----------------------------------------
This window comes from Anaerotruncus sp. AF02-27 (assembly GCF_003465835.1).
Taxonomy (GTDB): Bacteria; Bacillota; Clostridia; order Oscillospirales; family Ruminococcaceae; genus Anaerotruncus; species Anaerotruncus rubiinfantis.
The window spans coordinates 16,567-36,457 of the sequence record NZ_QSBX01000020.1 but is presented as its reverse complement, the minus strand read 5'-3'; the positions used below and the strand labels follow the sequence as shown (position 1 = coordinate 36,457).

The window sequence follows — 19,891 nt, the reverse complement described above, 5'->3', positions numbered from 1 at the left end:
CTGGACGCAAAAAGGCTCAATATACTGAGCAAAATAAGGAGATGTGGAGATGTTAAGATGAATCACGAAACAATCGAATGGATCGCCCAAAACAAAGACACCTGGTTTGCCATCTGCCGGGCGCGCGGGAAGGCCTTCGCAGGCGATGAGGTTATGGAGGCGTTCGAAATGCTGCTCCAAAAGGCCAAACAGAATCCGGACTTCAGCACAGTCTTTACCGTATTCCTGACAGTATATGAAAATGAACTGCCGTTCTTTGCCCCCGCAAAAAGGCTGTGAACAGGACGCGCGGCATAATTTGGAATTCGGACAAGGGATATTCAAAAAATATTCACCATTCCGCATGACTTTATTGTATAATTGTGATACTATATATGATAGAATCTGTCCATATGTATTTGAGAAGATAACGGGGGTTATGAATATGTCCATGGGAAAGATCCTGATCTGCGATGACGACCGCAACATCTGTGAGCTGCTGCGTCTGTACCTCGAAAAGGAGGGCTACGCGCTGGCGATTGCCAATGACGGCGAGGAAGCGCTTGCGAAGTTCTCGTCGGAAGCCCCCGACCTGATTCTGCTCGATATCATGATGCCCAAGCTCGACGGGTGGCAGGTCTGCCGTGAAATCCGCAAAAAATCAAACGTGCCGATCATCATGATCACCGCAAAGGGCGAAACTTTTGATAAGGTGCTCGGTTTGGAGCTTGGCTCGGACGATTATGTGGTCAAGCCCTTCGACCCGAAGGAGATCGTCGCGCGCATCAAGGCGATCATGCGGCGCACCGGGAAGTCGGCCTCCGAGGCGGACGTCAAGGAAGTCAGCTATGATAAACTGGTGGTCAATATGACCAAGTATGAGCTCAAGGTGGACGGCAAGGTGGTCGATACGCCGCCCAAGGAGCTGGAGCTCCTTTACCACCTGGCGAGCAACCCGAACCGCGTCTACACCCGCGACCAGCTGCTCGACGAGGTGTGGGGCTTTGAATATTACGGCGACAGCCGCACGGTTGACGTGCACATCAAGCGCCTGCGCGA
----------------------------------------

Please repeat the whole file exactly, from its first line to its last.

This window comes from Anaerotruncus sp. AF02-27 (assembly GCF_003465835.1).
Taxonomy (GTDB): Bacteria; Bacillota; Clostridia; order Oscillospirales; family Ruminococcaceae; genus Anaerotruncus; species Anaerotruncus rubiinfantis.
The window spans coordinates 16,567-36,457 of the sequence record NZ_QSBX01000020.1 but is presented as its reverse complement, the minus strand read 5'-3'; the positions used below and the strand labels follow the sequence as shown (position 1 = coordinate 36,457).

The window sequence follows — 19,891 nt, the reverse complement described above, 5'->3', positions numbered from 1 at the left end:
CTGGACGCAAAAAGGCTCAATATACTGAGCAAAATAAGGAGATGTGGAGATGTTAAGATGAATCACGAAACAATCGAATGGATCGCCCAAAACAAAGACACCTGGTTTGCCATCTGCCGGGCGCGCGGGAAGGCCTTCGCAGGCGATGAGGTTATGGAGGCGTTCGAAATGCTGCTCCAAAAGGCCAAACAGAATCCGGACTTCAGCACAGTCTTTACCGTATTCCTGACAGTATATGAAAATGAACTGCCGTTCTTTGCCCCCGCAAAAAGGCTGTGAACAGGACGCGCGGCATAATTTGGAATTCGGACAAGGGATATTCAAAAAATATTCACCATTCCGCATGACTTTATTGTATAATTGTGATACTATATATGATAGAATCTGTCCATATGTATTTGAGAAGATAACGGGGGTTATGAATATGTCCATGGGAAAGATCCTGATCTGCGATGACGACCGCAACATCTGTGAGCTGCTGCGTCTGTACCTCGAAAAGGAGGGCTACGCGCTGGCGATTGCCAATGACGGCGAGGAAGCGCTTGCGAAGTTCTCGTCGGAAGCCCCCGACCTGATTCTGCTCGATATCATGATGCCCAAGCTCGACGGGTGGCAGGTCTGCCGTGAAATCCGCAAAAAATCAAACGTGCCGATCATCATGATCACCGCAAAGGGCGAAACTTTTGATAAGGTGCTCGGTTTGGAGCTTGGCTCGGACGATTATGTGGTCAAGCCCTTCGACCCGAAGGAGATCGTCGCGCGCATCAAGGCGATCATGCGGCGCACCGGGAAGTCGGCCTCCGAGGCGGACGTCAAGGAAGTCAGCTATGATAAACTGGTGGTCAATATGACCAAGTATGAGCTCAAGGTGGACGGCAAGGTGGTCGATACGCCGCCCAAGGAGCTGGAGCTCCTTTACCACCTGGCGAGCAACCCGAACCGCGTCTACACCCGCGACCAGCTGCTCGACGAGGTGTGGGGCTTTGAATATTACGGCGACAGCCGCACGGTTGACGTGCACATCAAGCGCCTGCGCGA